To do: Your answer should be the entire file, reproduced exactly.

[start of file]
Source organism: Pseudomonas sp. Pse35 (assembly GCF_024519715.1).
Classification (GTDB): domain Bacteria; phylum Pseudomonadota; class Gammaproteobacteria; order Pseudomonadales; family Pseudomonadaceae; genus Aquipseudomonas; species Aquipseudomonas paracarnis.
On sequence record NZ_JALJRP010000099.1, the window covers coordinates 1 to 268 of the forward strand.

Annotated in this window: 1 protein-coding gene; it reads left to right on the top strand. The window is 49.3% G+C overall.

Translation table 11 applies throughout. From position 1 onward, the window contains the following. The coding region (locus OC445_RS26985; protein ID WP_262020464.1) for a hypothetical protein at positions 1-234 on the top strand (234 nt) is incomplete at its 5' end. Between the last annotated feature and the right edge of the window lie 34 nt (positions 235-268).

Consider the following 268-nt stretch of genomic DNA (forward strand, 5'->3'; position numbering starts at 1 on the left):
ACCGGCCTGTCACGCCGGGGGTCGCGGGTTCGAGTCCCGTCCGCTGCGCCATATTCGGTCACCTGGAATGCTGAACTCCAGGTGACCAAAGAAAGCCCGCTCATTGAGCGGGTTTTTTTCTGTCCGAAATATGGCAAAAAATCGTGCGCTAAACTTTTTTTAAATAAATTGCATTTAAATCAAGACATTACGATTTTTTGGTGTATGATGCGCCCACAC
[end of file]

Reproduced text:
Source organism: Pseudomonas sp. Pse35 (assembly GCF_024519715.1).
Classification (GTDB): domain Bacteria; phylum Pseudomonadota; class Gammaproteobacteria; order Pseudomonadales; family Pseudomonadaceae; genus Aquipseudomonas; species Aquipseudomonas paracarnis.
On sequence record NZ_JALJRP010000099.1, the window covers coordinates 1 to 268 of the forward strand.

Annotated in this window: 1 protein-coding gene; it reads left to right on the top strand. The window is 49.3% G+C overall.

Translation table 11 applies throughout. From position 1 onward, the window contains the following. The coding region (locus OC445_RS26985; protein ID WP_262020464.1) for a hypothetical protein at positions 1-234 on the top strand (234 nt) is incomplete at its 5' end. Between the last annotated feature and the right edge of the window lie 34 nt (positions 235-268).

Consider the following 268-nt stretch of genomic DNA (forward strand, 5'->3'; position numbering starts at 1 on the left):
ACCGGCCTGTCACGCCGGGGGTCGCGGGTTCGAGTCCCGTCCGCTGCGCCATATTCGGTCACCTGGAATGCTGAACTCCAGGTGACCAAAGAAAGCCCGCTCATTGAGCGGGTTTTTTTCTGTCCGAAATATGGCAAAAAATCGTGCGCTAAACTTTTTTTAAATAAATTGCATTTAAATCAAGACATTACGATTTTTTGGTGTATGATGCGCCCACAC